Sunscreen is a summer essential that essentially can get everywhere. Aerosol and cream-based sunscreens can make tile floors dangerously slippery, hardwood floors hard to clean and can create lasting (and greasy) memories on carpet, clothes and upholstery. The next time you overspray or release a freshly coated toddler into a home, at least you’ll be armed with these sunscreen removal tips.
Removing Sunscreen from Tile Floors and Hardwoods
Spray-on sunscreen is more of a culprit than its lotion counterparts when it comes to making surfaces slippery. If you can’t avoid spraying sunscreen in the house or if sunscreen spills on the floor, the most effective cleaning treatment is with water, soap and a soft sponge.
Keep in mind that the type of soap you use will depend on the surface you are cleaning. Ammonia works great on tile and can make easy work of cutting through sunscreen’s waterproof barrier. Soap with a degreasing element (like a mild dish soap) can tackle your wood floors. In both cases, scrub gently and rinse thoroughly. And don’t forget to pass a dry towel over the area to ensure no one slips on your elbow grease.
Removing Sunscreen from Upholstery
If you’ve seen your couch’s life flash before your eyes as your child’s sunscreened face snuggles into the pillows, take a deep breath. A simple sprinkle with baking soda may be all that’s needed to soak up the oily residue. Allow to sit on the stain for a minimum of one hour and repeat as necessary. Keep in mind that some upholstery fabrics may require professional help.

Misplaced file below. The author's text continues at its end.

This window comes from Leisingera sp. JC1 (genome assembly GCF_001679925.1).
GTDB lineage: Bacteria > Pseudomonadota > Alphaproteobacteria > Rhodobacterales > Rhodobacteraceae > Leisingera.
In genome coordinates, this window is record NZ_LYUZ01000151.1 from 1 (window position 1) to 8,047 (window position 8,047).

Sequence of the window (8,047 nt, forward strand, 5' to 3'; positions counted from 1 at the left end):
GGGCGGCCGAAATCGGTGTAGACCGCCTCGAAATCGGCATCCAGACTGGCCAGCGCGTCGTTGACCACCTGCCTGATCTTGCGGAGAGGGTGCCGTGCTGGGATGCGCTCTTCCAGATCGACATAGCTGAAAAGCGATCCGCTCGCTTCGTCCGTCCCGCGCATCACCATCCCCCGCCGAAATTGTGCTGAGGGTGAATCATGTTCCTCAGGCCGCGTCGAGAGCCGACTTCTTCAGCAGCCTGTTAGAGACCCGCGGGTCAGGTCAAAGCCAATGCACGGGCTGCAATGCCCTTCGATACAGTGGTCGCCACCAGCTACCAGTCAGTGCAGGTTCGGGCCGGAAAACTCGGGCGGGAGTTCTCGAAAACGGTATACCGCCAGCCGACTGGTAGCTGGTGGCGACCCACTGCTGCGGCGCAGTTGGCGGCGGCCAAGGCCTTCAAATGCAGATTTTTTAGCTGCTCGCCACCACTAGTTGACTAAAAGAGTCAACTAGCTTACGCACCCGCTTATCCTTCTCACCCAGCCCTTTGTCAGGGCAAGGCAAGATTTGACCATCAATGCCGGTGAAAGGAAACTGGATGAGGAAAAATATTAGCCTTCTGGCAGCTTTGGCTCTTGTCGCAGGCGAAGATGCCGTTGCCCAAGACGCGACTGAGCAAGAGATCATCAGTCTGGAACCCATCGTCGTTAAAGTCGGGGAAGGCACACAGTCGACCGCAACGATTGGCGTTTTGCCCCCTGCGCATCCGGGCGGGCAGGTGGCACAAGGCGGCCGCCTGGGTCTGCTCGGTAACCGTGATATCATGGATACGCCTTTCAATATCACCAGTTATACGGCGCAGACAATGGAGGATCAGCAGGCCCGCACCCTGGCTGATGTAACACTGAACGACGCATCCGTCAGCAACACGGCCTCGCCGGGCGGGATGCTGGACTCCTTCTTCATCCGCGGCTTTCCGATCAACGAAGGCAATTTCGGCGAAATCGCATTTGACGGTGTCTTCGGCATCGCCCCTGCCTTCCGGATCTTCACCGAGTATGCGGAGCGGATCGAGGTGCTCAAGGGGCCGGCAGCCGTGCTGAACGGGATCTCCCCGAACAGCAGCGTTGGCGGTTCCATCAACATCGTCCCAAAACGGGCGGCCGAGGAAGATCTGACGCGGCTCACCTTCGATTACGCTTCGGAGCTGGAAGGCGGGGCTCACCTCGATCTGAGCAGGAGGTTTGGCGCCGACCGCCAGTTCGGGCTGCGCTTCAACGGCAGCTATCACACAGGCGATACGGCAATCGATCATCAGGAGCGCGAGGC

Removing Sunscreen from Carpet
All it takes is one forgotten tube of sunscreen and one ill-placed foot, and you have a sunscreen-carpet fiasco that’s certain to make the highlight reel. Working as quickly as you can, blot up the sunscreen, doing your best not to work it into the fibers. Once the excess has been removed, sprinkle the carpet liberally with baking soda and allow it to sit overnight. Vacuum the next morning.
Removing Sunscreen from Clothing
If more than one favorite t-shirt has fallen victim to the sunscreen grease spot epidemic, it’s time to start fighting back. Sunscreen grease stains are no different from other grease stains, and the same laundry rules apply. Find an agent to soak up the grease (white chalk, baking soda) and allow to sit for about an hour. Then apply a degreasing element to the stain (dishwashing detergent works wonders). Wash as usual, and allow to air dry. Dryers should only be used once it’s determined that the stain is gone; once clothing is exposed to high temperatures, stains can often set irreversibly.